I had been to see her on the evening of March 16, and she was pretty well unconscious, as she had been for almost all of the times I’d visited her that week. Usually there were several people in the room visiting her, but on that evening there was only her husband and me, and he needed some time to do some paper work, so I sat with her for about an hour and a half. He had been staying in the hospice with her, as had their dog, a golden retriever named Rusty. As I sat with her I could see a bright glow of light around her head, and when I put one hand on her forehead and another on her heart I could tell that almost all of her energy was withdrawn from her body—there was no energy in her heart area; it was all at her head or beyond—so I knew she didn’t have too much longer to live. I hadn’t had a chance to talk to Ann alone since she’d entered the hospice, so I was glad for the chance—I knew that the hearing faculties are the last to go when someone is dying, so I spoke to her out loud and told her that if she wanted me to be present when she left her body she’d have to find a way to let me know, to tell me that she was about to leave. I also told her a an event that happened to me about twenty years ago: I was awakened from sleep by something, and sat up in my bed, only to find that I was out of my body and sitting “waist deep”, so to speak, in my physical body. In my room was a young boy, not much older than nine or ten years, translucent blue-white, who said to me “I don’t know where to do, I don’t know what to do”. I immediately realized that he had just died and was lost, so I said to him, “I’ll help you. Come with me,” and I took him by the hand (I was fully out of my body by this time). My house was a two story affair, and had a central stairs leading up to the second floor. At the top of the stairs was a landing and a window. I led the boy up the stairs, and when we got about two thirds of the way up the wall and window at the top of the stairs disappeared and the stairs appeared to continue upwards. When we reached the second floor landing I pointed up the rest of the stairs (that now went upwards into space) and told the boy that this was what he was looking for. He started up the stairs, went about twenty steps or so, and then turned around and waved at me, turned back around, climbed a couple more steps, and faded into the light. I went back down, and climbed back into my body. After I told Ann this story I told her that if I could help her in any way as I had helped the little boy, I would do my best, and that all she had to do to find me was think about me.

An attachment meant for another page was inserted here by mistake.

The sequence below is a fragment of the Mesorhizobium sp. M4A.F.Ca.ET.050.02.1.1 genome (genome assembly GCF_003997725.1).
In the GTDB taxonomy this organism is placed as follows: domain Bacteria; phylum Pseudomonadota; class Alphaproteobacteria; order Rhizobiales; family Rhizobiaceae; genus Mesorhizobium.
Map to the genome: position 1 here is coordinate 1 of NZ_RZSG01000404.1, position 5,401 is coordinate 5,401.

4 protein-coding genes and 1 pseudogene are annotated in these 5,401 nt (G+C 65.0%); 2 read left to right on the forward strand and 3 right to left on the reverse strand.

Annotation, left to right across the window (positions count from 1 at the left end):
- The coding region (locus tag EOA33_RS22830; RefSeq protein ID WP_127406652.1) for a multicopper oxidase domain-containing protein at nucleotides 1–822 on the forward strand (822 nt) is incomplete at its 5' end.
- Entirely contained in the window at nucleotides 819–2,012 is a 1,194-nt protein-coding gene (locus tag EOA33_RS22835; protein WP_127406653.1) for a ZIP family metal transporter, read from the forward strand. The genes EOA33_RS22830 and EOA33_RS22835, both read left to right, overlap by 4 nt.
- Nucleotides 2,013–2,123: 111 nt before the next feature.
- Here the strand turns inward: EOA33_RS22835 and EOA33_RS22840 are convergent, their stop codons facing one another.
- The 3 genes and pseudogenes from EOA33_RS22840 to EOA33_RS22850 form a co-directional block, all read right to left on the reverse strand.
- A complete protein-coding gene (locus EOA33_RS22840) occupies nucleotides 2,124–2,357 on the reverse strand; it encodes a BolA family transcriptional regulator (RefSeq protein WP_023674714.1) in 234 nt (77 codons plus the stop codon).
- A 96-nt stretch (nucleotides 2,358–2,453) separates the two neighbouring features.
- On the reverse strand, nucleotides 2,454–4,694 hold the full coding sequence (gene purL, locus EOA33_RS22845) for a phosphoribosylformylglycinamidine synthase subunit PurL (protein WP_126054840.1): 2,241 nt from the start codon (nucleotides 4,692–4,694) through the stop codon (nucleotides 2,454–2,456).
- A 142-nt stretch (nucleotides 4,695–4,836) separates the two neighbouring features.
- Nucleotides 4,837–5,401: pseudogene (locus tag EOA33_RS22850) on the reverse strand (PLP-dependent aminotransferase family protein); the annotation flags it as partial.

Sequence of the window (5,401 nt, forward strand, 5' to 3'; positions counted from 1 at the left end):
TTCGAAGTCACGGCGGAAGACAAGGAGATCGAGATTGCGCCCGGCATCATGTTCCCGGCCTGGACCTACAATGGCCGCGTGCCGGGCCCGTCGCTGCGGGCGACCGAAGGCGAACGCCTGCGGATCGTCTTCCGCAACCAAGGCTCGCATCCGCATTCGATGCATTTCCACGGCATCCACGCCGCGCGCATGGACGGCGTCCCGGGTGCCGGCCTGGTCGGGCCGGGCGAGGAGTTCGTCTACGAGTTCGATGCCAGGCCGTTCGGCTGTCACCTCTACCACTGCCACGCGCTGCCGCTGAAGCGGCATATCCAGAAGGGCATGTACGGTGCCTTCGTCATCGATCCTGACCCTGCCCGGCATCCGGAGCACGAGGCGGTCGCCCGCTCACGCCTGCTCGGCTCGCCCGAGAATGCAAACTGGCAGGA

I went home that night wondering if I’d see Ann alive again. The next day, March 17, I was quite tired and really didn’t feel like making the trip to the hospice. I kept telling myself that I’d feel better in the evening, and that I’d go visit Ann then. About 2 PM or so I suddenly go a strong urge to phone a friend of mine, the same person who introduced me to Ann and Bob. So I phoned our mutual friend only to learn that he’d just gotten off the phone with Bob, who’d called to say that latest prognosis was that Ann had perhaps four hours to live, and most certainly wouldn’t make it through the night. So I quickly got myself organized and headed to the hospice. When I arrived there were perhaps six people in the room, along with Bob and Rusty the dog. Ann was obviously in the last stages of her life. She was breathing rapidly, sometimes gasping, her skin color was changing, and her hands and feet were taking on a blue tinge.